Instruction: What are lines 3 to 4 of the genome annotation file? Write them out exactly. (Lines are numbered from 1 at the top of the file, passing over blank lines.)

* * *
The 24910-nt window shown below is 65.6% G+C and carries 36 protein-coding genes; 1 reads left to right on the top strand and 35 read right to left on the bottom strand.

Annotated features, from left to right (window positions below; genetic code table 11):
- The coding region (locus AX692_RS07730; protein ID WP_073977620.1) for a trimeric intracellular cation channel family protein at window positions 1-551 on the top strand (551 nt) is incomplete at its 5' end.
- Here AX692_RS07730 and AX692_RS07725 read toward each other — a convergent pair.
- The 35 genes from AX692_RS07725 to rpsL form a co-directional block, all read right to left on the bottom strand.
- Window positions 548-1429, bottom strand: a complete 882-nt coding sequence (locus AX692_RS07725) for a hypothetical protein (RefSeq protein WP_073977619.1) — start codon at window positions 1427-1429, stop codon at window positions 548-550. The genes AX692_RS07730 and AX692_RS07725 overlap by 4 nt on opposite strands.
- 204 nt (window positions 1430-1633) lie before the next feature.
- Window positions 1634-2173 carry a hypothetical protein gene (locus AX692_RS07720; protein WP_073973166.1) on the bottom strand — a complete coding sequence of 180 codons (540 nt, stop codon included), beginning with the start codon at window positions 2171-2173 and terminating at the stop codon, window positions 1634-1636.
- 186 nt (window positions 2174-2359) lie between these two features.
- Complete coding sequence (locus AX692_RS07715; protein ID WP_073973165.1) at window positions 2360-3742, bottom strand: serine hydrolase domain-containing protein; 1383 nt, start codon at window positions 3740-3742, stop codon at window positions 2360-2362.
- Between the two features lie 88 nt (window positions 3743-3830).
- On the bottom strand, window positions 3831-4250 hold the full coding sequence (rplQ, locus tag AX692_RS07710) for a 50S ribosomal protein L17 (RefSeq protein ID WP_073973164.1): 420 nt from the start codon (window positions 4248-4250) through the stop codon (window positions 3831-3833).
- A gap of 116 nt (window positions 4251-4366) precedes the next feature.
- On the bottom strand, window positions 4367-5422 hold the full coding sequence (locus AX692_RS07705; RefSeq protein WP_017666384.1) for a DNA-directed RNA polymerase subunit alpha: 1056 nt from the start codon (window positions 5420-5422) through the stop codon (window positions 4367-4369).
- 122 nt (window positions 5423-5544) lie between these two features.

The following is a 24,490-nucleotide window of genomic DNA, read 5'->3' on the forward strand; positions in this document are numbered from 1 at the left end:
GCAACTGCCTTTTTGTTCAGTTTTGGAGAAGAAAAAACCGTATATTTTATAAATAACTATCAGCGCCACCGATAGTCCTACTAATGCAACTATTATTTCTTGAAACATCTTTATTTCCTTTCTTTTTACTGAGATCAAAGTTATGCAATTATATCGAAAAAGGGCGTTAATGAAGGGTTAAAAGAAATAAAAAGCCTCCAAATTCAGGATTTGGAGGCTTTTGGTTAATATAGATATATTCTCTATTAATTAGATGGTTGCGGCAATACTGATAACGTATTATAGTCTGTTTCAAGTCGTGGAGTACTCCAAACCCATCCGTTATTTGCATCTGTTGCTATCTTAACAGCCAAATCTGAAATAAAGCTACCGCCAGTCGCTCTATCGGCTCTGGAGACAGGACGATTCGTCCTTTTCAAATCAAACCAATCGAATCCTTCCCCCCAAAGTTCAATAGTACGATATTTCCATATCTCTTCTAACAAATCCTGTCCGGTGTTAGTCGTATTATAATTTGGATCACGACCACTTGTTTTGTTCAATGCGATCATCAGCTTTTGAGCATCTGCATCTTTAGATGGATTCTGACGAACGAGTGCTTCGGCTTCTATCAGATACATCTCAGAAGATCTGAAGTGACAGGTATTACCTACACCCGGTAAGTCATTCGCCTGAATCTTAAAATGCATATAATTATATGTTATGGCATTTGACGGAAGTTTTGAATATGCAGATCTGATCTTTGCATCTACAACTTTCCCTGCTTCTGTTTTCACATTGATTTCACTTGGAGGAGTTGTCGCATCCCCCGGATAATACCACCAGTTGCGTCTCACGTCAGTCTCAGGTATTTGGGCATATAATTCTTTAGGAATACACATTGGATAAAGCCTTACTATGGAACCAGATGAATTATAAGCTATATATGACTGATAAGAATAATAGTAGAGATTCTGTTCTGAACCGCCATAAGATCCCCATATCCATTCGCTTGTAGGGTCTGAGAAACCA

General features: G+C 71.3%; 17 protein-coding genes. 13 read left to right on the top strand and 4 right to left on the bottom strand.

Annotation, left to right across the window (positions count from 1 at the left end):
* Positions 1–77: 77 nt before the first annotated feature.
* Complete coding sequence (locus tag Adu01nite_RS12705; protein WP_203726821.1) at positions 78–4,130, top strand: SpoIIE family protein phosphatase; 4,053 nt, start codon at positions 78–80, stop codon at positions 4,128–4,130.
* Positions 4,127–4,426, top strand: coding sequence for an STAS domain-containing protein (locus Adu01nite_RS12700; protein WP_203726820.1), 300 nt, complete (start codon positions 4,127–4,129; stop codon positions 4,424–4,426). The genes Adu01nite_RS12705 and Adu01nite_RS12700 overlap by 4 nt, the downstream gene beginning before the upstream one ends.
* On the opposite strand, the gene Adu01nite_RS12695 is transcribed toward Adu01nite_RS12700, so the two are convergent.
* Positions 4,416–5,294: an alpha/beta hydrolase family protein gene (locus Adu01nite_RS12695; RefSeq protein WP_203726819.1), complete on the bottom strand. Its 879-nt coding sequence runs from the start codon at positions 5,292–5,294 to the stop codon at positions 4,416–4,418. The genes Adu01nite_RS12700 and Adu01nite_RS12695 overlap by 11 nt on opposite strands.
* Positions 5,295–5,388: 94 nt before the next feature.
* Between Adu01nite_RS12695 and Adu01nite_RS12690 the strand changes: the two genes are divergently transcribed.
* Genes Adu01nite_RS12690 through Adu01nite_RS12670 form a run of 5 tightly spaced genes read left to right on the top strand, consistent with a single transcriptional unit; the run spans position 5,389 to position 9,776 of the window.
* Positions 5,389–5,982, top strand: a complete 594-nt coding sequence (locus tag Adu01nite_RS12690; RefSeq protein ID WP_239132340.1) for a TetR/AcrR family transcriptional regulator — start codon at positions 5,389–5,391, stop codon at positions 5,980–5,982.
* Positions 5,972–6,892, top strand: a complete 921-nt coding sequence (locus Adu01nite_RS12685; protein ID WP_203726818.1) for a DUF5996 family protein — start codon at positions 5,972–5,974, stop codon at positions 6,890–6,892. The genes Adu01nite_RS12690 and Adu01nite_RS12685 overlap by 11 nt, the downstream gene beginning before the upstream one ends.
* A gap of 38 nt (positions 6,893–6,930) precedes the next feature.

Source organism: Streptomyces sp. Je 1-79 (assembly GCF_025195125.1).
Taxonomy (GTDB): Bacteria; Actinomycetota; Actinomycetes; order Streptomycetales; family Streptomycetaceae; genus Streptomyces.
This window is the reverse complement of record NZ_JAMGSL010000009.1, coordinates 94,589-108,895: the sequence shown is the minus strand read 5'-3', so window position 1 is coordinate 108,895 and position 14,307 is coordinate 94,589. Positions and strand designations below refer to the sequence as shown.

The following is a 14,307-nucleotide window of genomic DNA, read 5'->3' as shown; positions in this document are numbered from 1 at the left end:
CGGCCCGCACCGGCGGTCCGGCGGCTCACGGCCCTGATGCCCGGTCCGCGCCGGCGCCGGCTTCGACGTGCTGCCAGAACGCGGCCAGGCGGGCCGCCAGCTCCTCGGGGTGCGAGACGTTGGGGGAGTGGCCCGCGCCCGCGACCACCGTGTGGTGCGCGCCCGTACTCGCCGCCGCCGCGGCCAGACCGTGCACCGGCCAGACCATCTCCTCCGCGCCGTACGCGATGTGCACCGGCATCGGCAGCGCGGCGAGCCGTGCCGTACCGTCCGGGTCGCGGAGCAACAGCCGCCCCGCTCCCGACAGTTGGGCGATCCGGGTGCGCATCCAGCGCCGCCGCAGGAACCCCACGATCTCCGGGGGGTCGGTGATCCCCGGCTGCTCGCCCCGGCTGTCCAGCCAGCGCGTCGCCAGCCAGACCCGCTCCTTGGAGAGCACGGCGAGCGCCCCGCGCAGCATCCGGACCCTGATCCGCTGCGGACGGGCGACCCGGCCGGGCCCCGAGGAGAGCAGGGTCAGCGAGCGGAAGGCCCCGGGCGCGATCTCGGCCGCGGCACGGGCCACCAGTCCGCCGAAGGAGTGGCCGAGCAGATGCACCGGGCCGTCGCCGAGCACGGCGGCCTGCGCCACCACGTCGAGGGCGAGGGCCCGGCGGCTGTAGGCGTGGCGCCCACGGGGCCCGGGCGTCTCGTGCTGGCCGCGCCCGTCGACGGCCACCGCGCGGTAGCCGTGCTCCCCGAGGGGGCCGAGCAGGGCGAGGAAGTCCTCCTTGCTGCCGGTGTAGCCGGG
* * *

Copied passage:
- The coding region (locus AX692_RS07730; protein ID WP_073977620.1) for a trimeric intracellular cation channel family protein at window positions 1-551 on the top strand (551 nt) is incomplete at its 5' end.
- Here AX692_RS07730 and AX692_RS07725 read toward each other — a convergent pair.